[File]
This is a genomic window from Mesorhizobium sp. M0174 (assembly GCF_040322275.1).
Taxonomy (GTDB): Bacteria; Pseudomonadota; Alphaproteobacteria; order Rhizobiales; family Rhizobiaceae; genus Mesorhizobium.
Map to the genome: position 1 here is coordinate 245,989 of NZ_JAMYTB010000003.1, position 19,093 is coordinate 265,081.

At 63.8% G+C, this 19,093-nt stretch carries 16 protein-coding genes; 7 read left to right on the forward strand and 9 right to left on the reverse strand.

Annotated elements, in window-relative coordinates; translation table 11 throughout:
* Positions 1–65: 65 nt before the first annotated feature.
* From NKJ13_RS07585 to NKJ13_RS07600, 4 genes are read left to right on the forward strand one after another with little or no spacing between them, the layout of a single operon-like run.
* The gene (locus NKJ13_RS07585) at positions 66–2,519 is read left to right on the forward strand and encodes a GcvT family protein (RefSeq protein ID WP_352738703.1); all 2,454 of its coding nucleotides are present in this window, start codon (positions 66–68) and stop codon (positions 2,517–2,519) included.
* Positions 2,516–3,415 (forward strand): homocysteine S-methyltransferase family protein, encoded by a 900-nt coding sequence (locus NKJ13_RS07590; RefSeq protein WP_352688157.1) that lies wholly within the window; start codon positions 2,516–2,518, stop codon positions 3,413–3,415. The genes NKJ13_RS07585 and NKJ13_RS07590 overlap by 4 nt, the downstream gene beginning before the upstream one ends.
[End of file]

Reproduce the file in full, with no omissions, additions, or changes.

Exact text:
This is a genomic window from Mesorhizobium sp. M0174 (assembly GCF_040322275.1).
Taxonomy (GTDB): Bacteria; Pseudomonadota; Alphaproteobacteria; order Rhizobiales; family Rhizobiaceae; genus Mesorhizobium.
Map to the genome: position 1 here is coordinate 245,989 of NZ_JAMYTB010000003.1, position 19,093 is coordinate 265,081.

At 63.8% G+C, this 19,093-nt stretch carries 16 protein-coding genes; 7 read left to right on the forward strand and 9 right to left on the reverse strand.

Annotated elements, in window-relative coordinates; translation table 11 throughout:
* Positions 1–65: 65 nt before the first annotated feature.
* From NKJ13_RS07585 to NKJ13_RS07600, 4 genes are read left to right on the forward strand one after another with little or no spacing between them, the layout of a single operon-like run.
* The gene (locus NKJ13_RS07585) at positions 66–2,519 is read left to right on the forward strand and encodes a GcvT family protein (RefSeq protein ID WP_352738703.1); all 2,454 of its coding nucleotides are present in this window, start codon (positions 66–68) and stop codon (positions 2,517–2,519) included.
* Positions 2,516–3,415 (forward strand): homocysteine S-methyltransferase family protein, encoded by a 900-nt coding sequence (locus NKJ13_RS07590; RefSeq protein WP_352688157.1) that lies wholly within the window; start codon positions 2,516–2,518, stop codon positions 3,413–3,415. The genes NKJ13_RS07585 and NKJ13_RS07590 overlap by 4 nt, the downstream gene beginning before the upstream one ends.